Kelly Williams Brown’s Adulting: How to Become a Grown-Up in 535 Easy(ish) Steps (previously 468 steps) offers to teach twenty-somethings life lessons big and small. Everything from how to pick a good apartment (make sure the outlets are real and not stickers) to why it’s a mistake to date a friend’s ex. She systematically goes through eleven areas of life with both beginner and advanced tips to take you to the next level. Along the way she shares stories which may or may not be true, but do an excellent job of illustrating her lessons.
Brianna and Ariel love to read all year, but there's something special about summer reading. This article kicks off a series about books that are perfect for summer. Using our affiliate links to purchase these books will help keep Busy Nest News going. Thanks for your continued support!
Welcome to Summer Reading! We know that summer can be a very busy season for families, but every bibliophile does their best to squeeze in a little reading time while the weather is warm. Perhaps you’re at the beach, traveling, lounging on a blanket or hammock, or it’s just nap time and so you grabbed the baby monitor and snuck out onto the porch with a big hat and a cold drink.
Join Brianna and Ariel as they review and discuss the parenting book, Raising Your Spirited Child: A Guide for Parents Whose Child Is More Intense, Sensitive, Perceptive, Persistent, and Energetic. When you use the affiliate links in this article, you're helping to keep Busy Nest News running. Thanks for your continued support.
Raising Your Spirited Child: A Guide for Parents Whose Child is More Intense, Sensitive, Perceptive, Persistent, and Energetic, by Dr. Mary Sheedy Kurcinka
For July’s parenting book, we read Raising Your Spirited Child, by Mary Sheedy Kurcinka, Ed. D.. Through her study of spirited children Dr. Kurcinka has developed a program to help parents manage the challenges that come with raising a spirited child. In this book, she offers concrete tips for identifying and handling situations that are likely to be met with resistance by spirited children, whether it’s an unexpected change in schedule, less than sympathetic teachers, or working through overwhelming emotions.
In which Ariel and Brianna discuss Raising Men: Lessons Navy SEALs Learned from Their Training and Taught to Their Sons by Eric Davis and Dina Santorelli. As parents can we learn something from the way the military shapes our men and women? Read on to find out. This post contains affiliate links. By using them you help keep Busy Nest News up and running. Thank you for your continued support.
Raising Men By Eric Davis & Dina Santorelli
Should we be tempering our sons in the crucible of extreme parenting before they set out on their own path? Eric Davis thinks so. Raising Men: Lessons Navy SEALs Learned from Their Training and Taught to Their Sons by Eric Davis and Dina Santorelli takes the Navy SEALs philosophy and training techniques and applies them to raising “real men.”
A special book review for Mother's Day. Brianna and Ariel discuss a book just for moms. Not exactly a parenting book, so much as a book for parents. That will make them better parents. That has nothing to do with parenting. You'll see. This article has affiliate links in it. By using them to get the book, you're keeping Busy Nest News going. Thanks for your continued support!
Summary of Run Like a Mother: How to Get Moving-- and Not Lose Your Family, Job, or Sanity, by Dimity McDowell and Sarah Bowen Shea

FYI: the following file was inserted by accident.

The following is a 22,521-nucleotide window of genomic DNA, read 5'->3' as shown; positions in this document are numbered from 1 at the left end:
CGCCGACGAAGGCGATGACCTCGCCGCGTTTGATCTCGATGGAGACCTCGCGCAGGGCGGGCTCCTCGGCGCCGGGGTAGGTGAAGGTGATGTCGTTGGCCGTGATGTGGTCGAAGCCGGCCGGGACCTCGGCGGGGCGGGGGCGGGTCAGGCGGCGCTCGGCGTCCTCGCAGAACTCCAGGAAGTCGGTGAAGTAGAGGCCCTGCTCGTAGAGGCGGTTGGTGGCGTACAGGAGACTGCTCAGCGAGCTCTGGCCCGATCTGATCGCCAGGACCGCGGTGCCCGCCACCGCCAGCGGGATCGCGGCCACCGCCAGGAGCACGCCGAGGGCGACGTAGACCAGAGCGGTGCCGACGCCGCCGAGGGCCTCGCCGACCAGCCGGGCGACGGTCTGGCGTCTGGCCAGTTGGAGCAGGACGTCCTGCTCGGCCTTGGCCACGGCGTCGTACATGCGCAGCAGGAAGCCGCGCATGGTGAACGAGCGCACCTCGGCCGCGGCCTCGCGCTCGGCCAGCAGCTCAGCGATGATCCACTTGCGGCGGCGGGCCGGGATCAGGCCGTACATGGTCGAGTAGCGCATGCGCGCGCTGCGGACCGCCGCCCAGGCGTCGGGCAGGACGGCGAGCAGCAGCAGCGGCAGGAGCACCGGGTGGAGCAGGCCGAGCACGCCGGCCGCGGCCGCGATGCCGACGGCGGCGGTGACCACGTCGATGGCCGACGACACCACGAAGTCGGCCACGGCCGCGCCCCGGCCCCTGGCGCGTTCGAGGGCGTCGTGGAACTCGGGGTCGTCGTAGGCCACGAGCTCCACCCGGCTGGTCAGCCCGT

For May, the month of Mother’s Day, we decided to read a special sort of parenting book. Run Like a Mother, by Dimity McDowell and Sarah Bowen Shea, is a book for moms. In it, McDowell and Shea have a conversation with each other and the reader about what it takes to be a mother/runner. They detail their own struggles and triumphs with staying active after having kids, and offer readers solid advice on everything from just finding the time to preventing and rehabbing injuries (whether said injuries were brought on by running trails or slipping on toys). They cover selecting the right footwear, embarrassing playlists, setting reasonable goals, and how to stay relatively safe and comfortable on a run.
By Brianna and Ariel
In which Brianna and Ariel discuss Grit: The Power of Passion and Perseverance by Angela Duckworth. What is grit and how do we cultivate it in ourselves and in our children? Duckworth shows us how. This post contains affiliate links. By using them you help keep Busy Nest Nest up and running. Thank you for your continued support!
Summary: Grit by Angela Duckworth
Grit: The Power of Passion and Perseverance by Angela Duckworth tackles the age-old question - why are some people more successful than others? Our natural tendency is to point out inborn talent as the deciding factor. Duckworth has her own theory. She believes success can be attributed to grit - a special blend of passion and persistence that allows us to improve exponentially.
by Brianna and Ariel
In which Brianna and Ariel review and discuss a book that has been labeled a must-read for all parents of girls. This post contains affiliate links. By using them, you're helping to support Busy Nest News. Thanks!
Strong Is the New Pretty, by Kate T. Parker
Strong is the New Pretty is a collection of photos captured and compiled by photographer Kate T. Parker. While photographing her own girls and their friends, she noticed that the most beautiful pictures captured them when they were being most themselves. These moments could occur during a moment of quiet reflection, intense competition, or any time in between. Parker set out to capture girls of all ages and backgrounds doing what they do best: being truly themselves. The result is a massive collection of stunning portraits of various girls laughing, playing, winning, and learning. Parker’s own girls, Ella and Alice, make many appearances within these pages, and it’s fun picking them out. Accompanying every photo is a brief quote from its subject, reflecting on what strength means to them, explaining what they were thinking in the moment, or telling a bit of their story. Parker captured the girls’ images, but the stories within this compilation are all theirs.
Ariel and Brianna are friends who met while working in a library. Now they collaborate to develop life-enhancing book club experiences.
Let's keep in touch!